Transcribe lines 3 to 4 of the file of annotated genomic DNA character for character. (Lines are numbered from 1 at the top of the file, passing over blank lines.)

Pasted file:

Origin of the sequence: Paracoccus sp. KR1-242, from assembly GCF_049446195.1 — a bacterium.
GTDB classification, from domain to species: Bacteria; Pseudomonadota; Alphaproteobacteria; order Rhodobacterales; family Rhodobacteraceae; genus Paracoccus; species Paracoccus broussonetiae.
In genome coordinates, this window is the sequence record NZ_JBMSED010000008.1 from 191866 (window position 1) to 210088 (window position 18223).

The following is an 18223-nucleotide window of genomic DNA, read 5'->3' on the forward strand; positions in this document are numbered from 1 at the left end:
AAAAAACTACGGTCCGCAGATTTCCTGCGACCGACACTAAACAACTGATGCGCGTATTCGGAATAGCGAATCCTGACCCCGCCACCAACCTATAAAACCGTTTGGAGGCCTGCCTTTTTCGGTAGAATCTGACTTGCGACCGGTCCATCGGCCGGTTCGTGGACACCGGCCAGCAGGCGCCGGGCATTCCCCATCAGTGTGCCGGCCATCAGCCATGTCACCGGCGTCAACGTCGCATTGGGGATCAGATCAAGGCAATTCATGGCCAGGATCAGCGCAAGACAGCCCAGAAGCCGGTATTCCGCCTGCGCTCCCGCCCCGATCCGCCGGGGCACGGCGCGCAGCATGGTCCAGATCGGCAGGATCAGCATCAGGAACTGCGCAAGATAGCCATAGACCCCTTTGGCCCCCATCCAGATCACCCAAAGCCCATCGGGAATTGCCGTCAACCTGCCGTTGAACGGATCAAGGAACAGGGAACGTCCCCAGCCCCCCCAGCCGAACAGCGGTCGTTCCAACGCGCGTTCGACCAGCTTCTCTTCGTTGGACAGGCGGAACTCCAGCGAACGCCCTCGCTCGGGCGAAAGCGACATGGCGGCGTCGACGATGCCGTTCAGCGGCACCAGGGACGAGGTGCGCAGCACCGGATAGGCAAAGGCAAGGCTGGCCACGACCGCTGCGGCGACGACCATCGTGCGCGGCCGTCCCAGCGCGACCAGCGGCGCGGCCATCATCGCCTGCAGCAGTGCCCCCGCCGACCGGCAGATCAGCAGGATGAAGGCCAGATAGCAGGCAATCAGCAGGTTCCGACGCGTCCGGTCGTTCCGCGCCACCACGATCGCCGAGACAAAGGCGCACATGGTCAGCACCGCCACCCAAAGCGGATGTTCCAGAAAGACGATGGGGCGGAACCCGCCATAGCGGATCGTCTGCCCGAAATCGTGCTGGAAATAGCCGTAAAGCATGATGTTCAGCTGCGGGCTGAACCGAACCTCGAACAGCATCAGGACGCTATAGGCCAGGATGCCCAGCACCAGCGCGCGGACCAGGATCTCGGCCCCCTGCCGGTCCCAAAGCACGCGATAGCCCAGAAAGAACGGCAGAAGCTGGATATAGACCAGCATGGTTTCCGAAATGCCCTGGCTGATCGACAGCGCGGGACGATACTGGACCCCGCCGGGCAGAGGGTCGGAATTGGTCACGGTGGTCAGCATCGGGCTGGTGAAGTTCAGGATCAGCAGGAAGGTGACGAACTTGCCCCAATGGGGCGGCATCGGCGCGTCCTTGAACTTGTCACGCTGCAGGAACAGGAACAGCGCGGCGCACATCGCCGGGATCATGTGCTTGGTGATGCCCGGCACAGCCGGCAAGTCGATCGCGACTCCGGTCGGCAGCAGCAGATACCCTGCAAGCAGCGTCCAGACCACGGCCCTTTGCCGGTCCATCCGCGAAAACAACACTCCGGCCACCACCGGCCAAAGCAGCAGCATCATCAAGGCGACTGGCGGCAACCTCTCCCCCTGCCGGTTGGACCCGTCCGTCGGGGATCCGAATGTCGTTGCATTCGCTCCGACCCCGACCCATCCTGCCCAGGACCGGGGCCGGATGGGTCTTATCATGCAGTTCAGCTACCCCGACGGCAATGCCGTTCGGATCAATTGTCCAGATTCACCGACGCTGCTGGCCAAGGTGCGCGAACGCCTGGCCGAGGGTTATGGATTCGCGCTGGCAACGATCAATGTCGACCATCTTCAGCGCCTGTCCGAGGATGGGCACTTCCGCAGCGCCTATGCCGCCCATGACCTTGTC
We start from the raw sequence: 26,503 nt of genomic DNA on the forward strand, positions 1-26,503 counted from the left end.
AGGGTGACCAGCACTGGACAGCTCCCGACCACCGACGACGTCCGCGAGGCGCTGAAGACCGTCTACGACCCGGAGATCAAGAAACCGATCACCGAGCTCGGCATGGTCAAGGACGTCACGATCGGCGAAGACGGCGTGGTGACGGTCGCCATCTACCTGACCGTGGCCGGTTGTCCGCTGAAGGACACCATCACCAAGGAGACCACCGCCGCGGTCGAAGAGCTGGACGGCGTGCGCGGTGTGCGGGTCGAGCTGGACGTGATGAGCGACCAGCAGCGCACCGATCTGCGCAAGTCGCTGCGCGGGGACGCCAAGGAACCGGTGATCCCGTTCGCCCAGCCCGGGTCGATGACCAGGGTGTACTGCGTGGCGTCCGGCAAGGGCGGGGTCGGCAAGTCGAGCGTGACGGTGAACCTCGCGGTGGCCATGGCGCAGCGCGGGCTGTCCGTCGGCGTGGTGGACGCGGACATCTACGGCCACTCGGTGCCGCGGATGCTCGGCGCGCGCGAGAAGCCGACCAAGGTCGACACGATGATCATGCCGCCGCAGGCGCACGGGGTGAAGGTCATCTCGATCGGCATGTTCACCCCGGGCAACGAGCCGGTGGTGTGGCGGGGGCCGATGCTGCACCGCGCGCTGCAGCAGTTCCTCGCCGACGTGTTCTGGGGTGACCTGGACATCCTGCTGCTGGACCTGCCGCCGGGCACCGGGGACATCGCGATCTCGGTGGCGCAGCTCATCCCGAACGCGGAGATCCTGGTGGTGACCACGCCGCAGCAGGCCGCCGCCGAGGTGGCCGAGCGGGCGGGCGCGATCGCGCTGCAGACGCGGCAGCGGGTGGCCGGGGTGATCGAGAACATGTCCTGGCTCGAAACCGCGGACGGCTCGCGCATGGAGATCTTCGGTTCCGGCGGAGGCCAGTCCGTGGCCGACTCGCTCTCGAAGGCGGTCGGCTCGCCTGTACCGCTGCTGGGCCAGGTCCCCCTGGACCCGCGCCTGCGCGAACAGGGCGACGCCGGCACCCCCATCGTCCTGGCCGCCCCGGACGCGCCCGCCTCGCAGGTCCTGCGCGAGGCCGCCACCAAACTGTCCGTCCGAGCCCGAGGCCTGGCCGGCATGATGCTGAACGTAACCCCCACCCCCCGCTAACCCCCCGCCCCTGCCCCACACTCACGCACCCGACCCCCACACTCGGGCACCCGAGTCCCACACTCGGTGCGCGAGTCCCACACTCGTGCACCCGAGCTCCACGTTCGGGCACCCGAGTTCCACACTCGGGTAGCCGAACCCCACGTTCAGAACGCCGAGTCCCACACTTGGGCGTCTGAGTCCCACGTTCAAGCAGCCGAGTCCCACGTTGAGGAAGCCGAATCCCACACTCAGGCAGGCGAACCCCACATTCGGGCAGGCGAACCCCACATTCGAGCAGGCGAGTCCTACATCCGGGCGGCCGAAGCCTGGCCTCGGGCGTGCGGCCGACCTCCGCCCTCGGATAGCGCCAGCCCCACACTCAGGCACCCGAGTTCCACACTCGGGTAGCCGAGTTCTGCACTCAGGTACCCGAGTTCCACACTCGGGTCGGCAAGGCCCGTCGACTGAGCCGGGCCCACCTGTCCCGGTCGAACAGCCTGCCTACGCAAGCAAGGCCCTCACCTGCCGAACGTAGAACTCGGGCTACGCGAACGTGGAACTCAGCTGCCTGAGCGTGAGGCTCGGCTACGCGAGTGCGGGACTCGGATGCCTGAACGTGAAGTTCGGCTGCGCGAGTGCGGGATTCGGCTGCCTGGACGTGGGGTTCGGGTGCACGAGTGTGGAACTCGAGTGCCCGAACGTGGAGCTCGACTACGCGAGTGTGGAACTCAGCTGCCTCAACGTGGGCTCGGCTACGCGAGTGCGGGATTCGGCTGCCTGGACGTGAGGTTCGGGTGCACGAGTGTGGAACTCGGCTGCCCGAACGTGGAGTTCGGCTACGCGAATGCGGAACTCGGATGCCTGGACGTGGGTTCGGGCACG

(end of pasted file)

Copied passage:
In genome coordinates, this window is the sequence record NZ_JBMSED010000008.1 from 191866 (window position 1) to 210088 (window position 18223).

The following is an 18223-nucleotide window of genomic DNA, read 5'->3' on the forward strand; positions in this document are numbered from 1 at the left end: